Cy-Fair saw a 109% increase in COVID-19 cases July 1-31. (Courtesy Adobe Stock)
Cy-Fair community sees 109% increase in COVID-19 cases in July

More than 4,400 new COVID-19 cases and 31 deaths were reported in Cy-Fair in July.

Texas sales tax
Report: With boost in e-commerce, Texas sales tax receipts increased 4.3% in July

The loss of extra unemployment support could send numbers back down, however.

The project is now set to wrap up in August. (Graphics by Ronald Winters/Community Impact Newspaper)
Completion of Hwy. 249 ramp reversal delayed until August

The project was expected to be complete in mid-July; however, Perez said ramps are now set to reopen in August.

Lone Star College has pushed back classes that meet in-person until Sept. 8. (Ben Thompson/Community Impact Newspaper)
Lone Star College delays in-person class meetings to September

In-person and hybrid courses will begin meeting Sept. 8 after initially being scheduled for Aug. 24.

Local Boy Scout troops donate school supplies to Cypress Assistance Ministries. (Courtesy Cypress Assistance Ministries)
Cy-Fair nonprofits accepting, distributing school supplies for families in need

Looking for ways to serve local students this fall? Here is where you can donate school supplies.

The Texas State Teachers Association has asked the state to prohibit in-person teaching until at least Sept. 8. (Design by Shelby Savage/Community Impact Newspaper)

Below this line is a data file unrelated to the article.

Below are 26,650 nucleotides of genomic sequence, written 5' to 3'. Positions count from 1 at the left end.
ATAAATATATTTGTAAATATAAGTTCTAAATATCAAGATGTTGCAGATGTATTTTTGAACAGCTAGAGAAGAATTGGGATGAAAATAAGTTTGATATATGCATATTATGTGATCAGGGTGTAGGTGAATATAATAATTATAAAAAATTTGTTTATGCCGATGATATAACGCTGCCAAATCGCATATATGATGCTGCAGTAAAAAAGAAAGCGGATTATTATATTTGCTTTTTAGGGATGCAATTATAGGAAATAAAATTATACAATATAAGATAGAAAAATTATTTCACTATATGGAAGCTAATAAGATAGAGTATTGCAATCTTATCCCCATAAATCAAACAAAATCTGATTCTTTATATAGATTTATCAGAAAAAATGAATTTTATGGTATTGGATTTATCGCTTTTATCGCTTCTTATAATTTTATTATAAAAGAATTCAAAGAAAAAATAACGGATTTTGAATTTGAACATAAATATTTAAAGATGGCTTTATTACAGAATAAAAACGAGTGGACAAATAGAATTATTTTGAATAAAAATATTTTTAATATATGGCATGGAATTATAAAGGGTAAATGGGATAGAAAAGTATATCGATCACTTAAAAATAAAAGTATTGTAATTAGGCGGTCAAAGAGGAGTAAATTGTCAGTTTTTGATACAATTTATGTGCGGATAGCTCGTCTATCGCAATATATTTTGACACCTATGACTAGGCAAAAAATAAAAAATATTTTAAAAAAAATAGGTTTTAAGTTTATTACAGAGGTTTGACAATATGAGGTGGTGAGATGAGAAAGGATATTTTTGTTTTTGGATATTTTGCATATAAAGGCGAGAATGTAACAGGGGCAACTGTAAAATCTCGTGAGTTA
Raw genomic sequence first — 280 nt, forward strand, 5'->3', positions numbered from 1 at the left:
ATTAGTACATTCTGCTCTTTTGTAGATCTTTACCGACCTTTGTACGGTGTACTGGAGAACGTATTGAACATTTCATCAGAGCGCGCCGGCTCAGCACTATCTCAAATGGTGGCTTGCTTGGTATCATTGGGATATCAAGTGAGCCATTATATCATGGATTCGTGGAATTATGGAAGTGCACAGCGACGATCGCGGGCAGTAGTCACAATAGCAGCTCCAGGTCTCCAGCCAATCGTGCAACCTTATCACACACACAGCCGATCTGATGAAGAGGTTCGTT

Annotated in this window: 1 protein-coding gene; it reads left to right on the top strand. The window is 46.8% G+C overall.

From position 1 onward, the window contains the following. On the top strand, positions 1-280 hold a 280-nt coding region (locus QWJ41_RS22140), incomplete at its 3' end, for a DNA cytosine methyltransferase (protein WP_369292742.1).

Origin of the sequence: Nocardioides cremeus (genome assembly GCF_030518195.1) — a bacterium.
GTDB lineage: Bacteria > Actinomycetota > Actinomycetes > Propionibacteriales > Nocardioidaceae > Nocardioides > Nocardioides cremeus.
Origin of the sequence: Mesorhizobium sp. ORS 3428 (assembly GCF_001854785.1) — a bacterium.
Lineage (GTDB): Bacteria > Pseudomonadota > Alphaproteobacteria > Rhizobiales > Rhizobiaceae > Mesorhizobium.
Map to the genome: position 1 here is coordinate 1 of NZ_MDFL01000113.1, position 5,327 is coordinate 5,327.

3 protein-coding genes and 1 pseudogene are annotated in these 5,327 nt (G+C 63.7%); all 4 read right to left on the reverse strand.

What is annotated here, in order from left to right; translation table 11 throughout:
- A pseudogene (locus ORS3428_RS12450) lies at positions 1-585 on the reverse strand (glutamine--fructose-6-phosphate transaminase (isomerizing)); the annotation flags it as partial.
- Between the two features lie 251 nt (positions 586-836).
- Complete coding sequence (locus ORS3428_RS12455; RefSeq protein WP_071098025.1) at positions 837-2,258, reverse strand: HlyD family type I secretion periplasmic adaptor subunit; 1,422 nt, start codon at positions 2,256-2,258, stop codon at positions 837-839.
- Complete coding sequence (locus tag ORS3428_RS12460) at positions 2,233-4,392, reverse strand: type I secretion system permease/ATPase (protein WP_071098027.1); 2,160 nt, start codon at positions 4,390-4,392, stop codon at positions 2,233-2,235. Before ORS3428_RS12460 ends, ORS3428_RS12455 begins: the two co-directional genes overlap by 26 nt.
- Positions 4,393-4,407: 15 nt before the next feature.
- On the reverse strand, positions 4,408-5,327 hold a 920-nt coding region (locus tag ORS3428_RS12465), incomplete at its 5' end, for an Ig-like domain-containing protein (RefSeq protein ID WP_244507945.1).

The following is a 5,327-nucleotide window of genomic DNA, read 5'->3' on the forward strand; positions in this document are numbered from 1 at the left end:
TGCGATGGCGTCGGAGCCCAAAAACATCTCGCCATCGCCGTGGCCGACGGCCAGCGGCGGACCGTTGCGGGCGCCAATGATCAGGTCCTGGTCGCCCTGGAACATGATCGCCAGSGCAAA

Texas State Teachers Association demands TEA prohibit in-person classes until Sept. 8

The statement was released after Texas Attorney General Ken Paxton earlier this week said that local districts have the sole authority to close schools due to the ongoing pandemic.

The confirmed number of COVID-19 recoveries in Harris County jumped over the August 1 weekend as the city of Houston began operating under a new record keeping protocol that redefines recoveries to include any cases where it has been "28 days or more since the case was reported, or released from [the] hospital and [is] not deceased." (Community Impact staff)
Harris County coronavirus count: Recoveries jump, active cases fall under new case tracking definitions

The confirmed number of COVID-19 recoveries in Harris County jumped over the August 1 weekend as the city of Houston began operating under a new record keeping protocol that redefines recoveries to include any cases where it has been "28 days or more since the case was reported, or released from [the] hospital and [is] not deceased."